A shipment’s dimensional weight is calculated by dividing its volume (units × length × width × height) by a “dim factor.” The lower the dim factor, the greater the dimensional weight.

Between actual weight and dimensional weight,  the number that is higher becomes the shipment’s chargeable weight (aka billable weight). Typically, light loads are charged by dimensional weight, while heavier loads are charged by actual weight. The threshold depends on volume and the dim factor used.

To understand how volumetric weight affects shipping costs, check out this explanation by David Kadish, Director of Operations at Primorus Worldwide.

Volumetric Weight Saves Cost

Shipments that are light for their size may be charged at dimensional weight rather than actual weight.

When calculating volumetric weight, first ensure that the shipment has been carefully weighed. A small error may be the difference between your shipment being charged by dimensional weight rather than actual weight.

There are several ways you can save costs by reducing your shipment’s volume weight ratio:

  • Don’t over-package lightweight freight beyond the minimum required to protect your shipment.
  • Use the smallest carton size possible.
  • Minimize wasted space by compressing products that can be compressed.
  • Pack lightweight cartons together if possible.
  • Minimize and avoid cartons altogether on small shipments, especially for air freight. Their dimensions will balloon dimensions and therefore chargeable weight.
  • Express freight customers may also consider negotiating the dim factor (this is especially relevant for regular customers) or using couriers that don’t use dimensional weight.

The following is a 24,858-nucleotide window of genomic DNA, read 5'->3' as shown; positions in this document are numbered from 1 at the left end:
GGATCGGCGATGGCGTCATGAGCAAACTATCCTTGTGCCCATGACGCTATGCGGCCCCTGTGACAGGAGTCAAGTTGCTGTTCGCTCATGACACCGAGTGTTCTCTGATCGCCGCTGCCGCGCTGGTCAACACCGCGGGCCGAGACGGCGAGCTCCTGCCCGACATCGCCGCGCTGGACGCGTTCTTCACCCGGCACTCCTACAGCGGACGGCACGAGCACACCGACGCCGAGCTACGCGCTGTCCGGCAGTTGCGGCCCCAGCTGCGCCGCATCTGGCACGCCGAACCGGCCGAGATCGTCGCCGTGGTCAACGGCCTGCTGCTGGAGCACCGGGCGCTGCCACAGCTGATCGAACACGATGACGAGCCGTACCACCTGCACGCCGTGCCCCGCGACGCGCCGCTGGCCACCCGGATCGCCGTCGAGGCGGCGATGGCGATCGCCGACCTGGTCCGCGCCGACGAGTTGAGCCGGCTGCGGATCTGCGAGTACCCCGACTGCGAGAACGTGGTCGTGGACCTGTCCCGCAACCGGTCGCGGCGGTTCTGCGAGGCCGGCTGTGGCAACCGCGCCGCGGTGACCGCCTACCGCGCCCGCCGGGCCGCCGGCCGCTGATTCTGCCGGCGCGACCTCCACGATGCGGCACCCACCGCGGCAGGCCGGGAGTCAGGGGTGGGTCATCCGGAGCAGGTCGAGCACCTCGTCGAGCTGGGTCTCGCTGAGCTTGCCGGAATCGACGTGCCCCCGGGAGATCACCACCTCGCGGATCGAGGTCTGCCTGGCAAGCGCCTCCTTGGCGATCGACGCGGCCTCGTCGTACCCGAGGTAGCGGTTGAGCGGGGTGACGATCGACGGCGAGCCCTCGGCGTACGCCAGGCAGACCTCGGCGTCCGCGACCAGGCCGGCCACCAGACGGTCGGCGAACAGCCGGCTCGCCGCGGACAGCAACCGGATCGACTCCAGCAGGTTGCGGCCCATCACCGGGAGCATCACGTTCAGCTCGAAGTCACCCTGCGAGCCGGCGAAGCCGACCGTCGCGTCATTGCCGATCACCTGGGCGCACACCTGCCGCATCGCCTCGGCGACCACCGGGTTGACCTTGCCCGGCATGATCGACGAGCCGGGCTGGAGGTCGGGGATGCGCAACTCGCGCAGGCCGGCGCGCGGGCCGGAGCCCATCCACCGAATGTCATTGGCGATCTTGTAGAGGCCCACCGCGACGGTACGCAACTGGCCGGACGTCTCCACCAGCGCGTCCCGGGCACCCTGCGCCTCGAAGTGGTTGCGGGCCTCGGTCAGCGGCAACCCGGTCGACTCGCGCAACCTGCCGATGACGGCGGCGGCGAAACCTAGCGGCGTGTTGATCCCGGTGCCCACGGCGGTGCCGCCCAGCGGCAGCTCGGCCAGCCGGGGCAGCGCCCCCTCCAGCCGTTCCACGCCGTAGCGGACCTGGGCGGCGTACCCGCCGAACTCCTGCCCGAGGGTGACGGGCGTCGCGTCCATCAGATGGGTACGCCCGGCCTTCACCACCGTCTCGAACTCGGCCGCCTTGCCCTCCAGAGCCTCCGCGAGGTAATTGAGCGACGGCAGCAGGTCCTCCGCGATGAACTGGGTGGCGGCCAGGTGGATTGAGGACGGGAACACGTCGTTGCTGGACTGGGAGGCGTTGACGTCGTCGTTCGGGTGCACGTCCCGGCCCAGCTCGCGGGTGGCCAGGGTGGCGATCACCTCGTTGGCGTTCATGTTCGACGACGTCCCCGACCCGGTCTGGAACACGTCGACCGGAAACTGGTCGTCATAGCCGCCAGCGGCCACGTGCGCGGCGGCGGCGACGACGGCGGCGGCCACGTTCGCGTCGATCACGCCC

Volumetric Weight Calculation for Air Freight

The 1:6000 vol ratio, 6000 ccm/kg, 166 cu in/lb, 366 cu in/kg is common for IATA shipments. Air freight volume is usually rounded up to the next full or half-kilogram. Use our air freight chargeable weight calculator to get your estimate.


International Express has used dimensional weight for parcels for many years, typically using a vol ratio of 1:5000, which is a dim factor of 139 cu in/lb. Recently some couriers, including DHL, FedEx, UPS, and USPS have started using dimensional weight for ground services.

Volumetric Weight Calculation for Sea Freight

Because LCL has a very low dim factor, a shipment going by LCL will have a higher volumetric weight than if it went by any other mode. This is why almost all LCL cost is dimensional (usually referred to as “per CBM”). Only very dense shipments, like a pallet of batteries, are charged by actual weight.

Paradoxically, LCL is usually the cheapest mode, but only because its lower charges per unit weight more than make up for its higher volumetric weight. Very light shipments are an exception. LCL’s low dim factor (along with a higher indirect cost ratio) usually means that air freight is cheaper. 

Use our Ocean Freight Chargeable Calculator to get your estimate.

Truck LTL

Most US LTL freight shipment charging uses freight class rather than dimensional weight. Truckers using dimensional weight typically use a 194  or 250 dim factor.